A successful ransomware attack on a single company has spread to at least 200 organizations, according to cybersecurity firm Huntress Labs, making it one of the single largest criminal ransomware sprees in history.
The attack, first revealed Friday afternoon, is believed to be affiliated with the prolific ransomware gang REvil and perpetuated through Kaseya, an international company that remotely controls programs for companies that, in turn, manage internet services for businesses.
Kaseya announced Friday afternoon it was attacked by hackers and warned all its customers to immediately stop using its service.
At least four of Kaseya’s immediate customers were hacked, said John Hammond, a senior security researcher at Huntress, which is helping with Kaseya’s response.
Since those Kaseya customers manage an untold number of businesses, it is unclear how many will fall victim to ransomware over the weekend, but Huntress’ count is already around 200, Hammond said, with that number expected to rise.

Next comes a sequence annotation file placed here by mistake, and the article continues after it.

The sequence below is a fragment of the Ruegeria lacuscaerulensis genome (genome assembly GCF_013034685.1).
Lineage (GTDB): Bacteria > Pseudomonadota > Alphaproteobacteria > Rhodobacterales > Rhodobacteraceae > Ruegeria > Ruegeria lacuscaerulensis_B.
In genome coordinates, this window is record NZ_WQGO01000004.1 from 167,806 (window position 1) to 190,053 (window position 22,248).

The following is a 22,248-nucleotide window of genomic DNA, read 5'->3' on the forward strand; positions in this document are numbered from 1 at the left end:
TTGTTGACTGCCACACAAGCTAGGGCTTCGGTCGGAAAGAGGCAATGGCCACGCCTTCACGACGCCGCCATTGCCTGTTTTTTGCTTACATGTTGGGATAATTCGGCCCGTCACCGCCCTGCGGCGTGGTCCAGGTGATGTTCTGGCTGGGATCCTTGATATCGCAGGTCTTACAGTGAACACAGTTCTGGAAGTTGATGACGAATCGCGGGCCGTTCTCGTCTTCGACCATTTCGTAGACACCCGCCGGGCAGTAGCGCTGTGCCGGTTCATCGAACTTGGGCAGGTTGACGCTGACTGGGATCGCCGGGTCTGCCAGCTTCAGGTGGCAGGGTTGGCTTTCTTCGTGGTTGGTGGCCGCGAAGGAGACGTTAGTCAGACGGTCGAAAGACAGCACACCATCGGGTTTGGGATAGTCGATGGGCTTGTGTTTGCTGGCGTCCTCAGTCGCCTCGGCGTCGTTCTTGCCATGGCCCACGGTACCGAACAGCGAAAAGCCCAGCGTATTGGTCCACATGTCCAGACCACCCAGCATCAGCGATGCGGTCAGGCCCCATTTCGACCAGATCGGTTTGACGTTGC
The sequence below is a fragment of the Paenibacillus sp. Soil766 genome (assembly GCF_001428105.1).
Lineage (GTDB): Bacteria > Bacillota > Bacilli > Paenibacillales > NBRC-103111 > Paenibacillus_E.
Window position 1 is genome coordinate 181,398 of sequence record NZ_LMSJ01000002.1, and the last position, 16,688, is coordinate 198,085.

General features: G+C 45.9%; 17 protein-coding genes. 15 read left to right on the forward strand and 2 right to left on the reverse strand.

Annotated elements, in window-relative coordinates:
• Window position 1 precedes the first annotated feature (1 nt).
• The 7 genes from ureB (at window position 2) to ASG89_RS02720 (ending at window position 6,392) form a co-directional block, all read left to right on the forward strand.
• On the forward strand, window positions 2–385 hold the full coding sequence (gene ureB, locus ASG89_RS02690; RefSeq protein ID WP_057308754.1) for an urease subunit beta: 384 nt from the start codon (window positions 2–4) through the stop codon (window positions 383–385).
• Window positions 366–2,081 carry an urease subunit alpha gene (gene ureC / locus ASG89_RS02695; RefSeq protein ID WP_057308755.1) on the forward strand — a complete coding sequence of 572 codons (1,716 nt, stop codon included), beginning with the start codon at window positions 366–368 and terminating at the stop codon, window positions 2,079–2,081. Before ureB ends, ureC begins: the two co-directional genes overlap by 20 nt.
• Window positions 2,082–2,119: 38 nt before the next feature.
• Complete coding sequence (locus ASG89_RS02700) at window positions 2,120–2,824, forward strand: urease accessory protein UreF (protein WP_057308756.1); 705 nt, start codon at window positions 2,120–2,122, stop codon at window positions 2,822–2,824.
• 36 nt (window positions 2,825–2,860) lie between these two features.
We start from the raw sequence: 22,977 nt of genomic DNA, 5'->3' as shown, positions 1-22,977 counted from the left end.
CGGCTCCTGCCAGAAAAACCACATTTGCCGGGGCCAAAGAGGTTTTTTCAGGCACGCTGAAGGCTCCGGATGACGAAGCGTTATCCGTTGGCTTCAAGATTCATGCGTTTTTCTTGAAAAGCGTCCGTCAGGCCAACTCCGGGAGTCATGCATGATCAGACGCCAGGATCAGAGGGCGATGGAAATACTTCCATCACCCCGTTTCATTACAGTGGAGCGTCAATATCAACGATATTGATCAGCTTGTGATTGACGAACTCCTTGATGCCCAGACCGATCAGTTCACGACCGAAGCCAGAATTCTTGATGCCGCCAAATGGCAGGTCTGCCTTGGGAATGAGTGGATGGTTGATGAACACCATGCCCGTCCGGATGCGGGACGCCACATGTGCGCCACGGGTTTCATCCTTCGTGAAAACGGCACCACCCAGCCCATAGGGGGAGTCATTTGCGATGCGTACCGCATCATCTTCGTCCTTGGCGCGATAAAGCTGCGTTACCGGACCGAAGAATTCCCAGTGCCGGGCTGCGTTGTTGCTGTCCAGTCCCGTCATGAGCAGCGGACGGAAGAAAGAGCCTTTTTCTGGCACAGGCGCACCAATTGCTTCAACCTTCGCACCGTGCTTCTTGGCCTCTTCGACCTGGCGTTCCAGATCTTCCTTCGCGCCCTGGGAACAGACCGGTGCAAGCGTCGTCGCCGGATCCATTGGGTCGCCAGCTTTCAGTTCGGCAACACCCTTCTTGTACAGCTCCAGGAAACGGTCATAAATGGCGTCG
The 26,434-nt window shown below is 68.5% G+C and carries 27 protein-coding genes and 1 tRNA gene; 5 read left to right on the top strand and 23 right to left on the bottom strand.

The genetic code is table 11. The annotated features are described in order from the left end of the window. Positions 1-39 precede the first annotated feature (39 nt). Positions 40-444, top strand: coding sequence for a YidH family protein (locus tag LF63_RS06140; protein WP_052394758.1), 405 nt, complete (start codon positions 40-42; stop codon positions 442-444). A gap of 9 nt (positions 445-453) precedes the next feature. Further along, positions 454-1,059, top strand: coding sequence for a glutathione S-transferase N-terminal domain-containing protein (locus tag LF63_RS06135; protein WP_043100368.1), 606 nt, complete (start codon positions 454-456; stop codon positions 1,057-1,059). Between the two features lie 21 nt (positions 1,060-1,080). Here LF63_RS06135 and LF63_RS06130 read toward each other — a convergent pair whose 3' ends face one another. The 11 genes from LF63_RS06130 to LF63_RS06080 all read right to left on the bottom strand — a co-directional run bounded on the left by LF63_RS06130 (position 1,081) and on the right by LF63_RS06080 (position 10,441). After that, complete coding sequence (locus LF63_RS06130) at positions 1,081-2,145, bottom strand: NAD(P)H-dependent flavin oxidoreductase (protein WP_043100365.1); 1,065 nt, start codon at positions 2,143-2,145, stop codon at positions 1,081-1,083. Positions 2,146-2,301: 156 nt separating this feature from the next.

The timing, just ahead of Fourth of July weekend, is unlikely to be a coincidence. Ransomware hackers often time their attacks to start at the beginning of a holiday or weekend, as that minimizes the number of cybersecurity professionals who might be able to quickly jump on and stop the malicious software’s spread.
The malicious software used to encrypt victims’ computers appears similar to the type normally used by REvil, a ransomware gang largely composed of Russian-speakers, multiple researchers have found. In the past, REvil has attempted “supply chain” compromises, where a hacker goes after a target that is connected to multiple organizations, in the hopes that one successful compromise will lead to many more.
The U.S. Cybersecurity and Infrastructure Security Agency announced Friday evening that it is “taking action to understand and address” the attack.
Eric Goldstein, CISA’s executive assistant director for cybersecurity, said his agency and the FBI have begun assessing the scenario.
“CISA is closely monitoring this situation and we are working with the FBI to gather information about its impact,” Goldstein said in an emailed statement.
“We encourage all who might be affected to employ the recommended mitigations and for users to follow Kaseya’s guidance,” he said.